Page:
Evaluation of Ethical Theories and/or Principles and their Application in Critical Health and/or Social Care Setting
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An Acute and critical clinical scenario involving life threatening conditions that requires high degree of accuracy with a very small allowable error margin calls for a quick judgement and response from intellectually and emotionally prepared social care professionals ( Stannard, Benner & Kyriakidis 2011 p. 1). In this situation, all the ethical principles are found to be in conflict with each other, necessitating the professional to use ethical theory to enable him/her in determining the relevant principle applicable in that particular situation through metalevel evaluation of all the possible clinical decisions with all their possible consequences and not merely on consequences only ( Zygmond & Boorhem 1989 p. 5).
Critical Evaluation of Application of Ethical Principles in solving the identified ethical dilemma
According to Stannard, Benner and Kyriakidis (2011), acute and critical patient conditions demands that the social care professionals respond with thinking-in-action (clinical reasoning while on the move). All the moral problems arising out of this situation must be dealt with autonomy, justice, non-maleficence and beneficence through careful identification, analysis and resolution whilst combating the problem at hand (Mueller, Hook & Fleming 2004 p. 554). According to Kitchener’s (1985) model as put forth by Zygmond and Boorhem (1989), critical-evaluative level reasoning, comprising of ethical rules, principles and theory, generates the required knowledge to be used in clarification, change and modification of beliefs as regard to attitudes, behaviours and perceptions of both the client and the Health/Social worker professional.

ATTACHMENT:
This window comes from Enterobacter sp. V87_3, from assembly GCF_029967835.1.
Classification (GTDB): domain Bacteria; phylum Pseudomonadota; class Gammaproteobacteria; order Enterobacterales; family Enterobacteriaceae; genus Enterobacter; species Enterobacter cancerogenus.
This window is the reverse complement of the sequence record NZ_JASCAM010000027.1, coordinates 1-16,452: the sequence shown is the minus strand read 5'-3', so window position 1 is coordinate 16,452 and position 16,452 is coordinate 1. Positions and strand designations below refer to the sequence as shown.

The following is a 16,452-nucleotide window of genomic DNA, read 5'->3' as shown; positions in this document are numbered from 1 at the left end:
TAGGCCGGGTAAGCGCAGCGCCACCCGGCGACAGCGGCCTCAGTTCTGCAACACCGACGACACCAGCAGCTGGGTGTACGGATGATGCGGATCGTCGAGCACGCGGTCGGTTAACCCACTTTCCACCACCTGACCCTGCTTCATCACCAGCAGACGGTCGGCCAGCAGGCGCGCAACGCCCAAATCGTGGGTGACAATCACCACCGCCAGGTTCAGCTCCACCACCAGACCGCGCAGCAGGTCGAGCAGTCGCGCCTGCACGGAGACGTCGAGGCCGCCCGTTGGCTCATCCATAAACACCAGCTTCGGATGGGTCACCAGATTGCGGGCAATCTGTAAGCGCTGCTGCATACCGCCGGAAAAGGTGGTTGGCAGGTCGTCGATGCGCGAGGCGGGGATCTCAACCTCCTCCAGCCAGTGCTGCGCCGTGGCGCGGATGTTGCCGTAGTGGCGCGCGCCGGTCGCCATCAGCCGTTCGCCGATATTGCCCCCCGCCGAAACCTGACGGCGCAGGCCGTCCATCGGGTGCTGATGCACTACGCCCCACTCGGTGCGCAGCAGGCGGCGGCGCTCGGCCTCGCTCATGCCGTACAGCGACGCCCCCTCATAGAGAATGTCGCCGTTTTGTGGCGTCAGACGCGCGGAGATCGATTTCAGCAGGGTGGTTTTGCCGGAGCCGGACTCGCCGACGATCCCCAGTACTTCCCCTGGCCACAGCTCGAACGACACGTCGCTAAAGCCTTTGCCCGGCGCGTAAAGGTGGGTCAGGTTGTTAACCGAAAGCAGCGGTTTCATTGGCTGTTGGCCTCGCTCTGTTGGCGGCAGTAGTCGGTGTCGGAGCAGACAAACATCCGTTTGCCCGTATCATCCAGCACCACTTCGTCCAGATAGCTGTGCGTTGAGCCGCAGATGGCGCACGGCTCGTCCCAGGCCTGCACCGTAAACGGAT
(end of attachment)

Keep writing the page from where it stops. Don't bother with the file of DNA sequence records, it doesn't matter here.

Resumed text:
The appropriate actions to be taken should be preceded with ethical principles originating from the declaration of Helsinki that states that; in times of acute and critical conditions, the patient should be handled with respect, his/her needs coming first, be given the right to self-determination and the right to make informed decisions (Glod 2008 p.27).
a. Application of Consequentialism Principle and/or Theory of Ethics in Critical Health/Social Scenarios
Hammond (1992) while quoting Sen (1987) gives an overview of Consequentialism as being the judgement of a given action as either being right/good or wrong/bad by solely basing the judgement on the resultant consequences that comes out of that action and not in the action itself or anything else (p. 12). Consequentialism therefore requires that all the resultant consequences be assessed first and be weighted as either being harmful or beneficial to the client while overlooking the action itself. If the beneficial consequences are found to outweigh the harmful ones, then the action is justified otherwise it should be...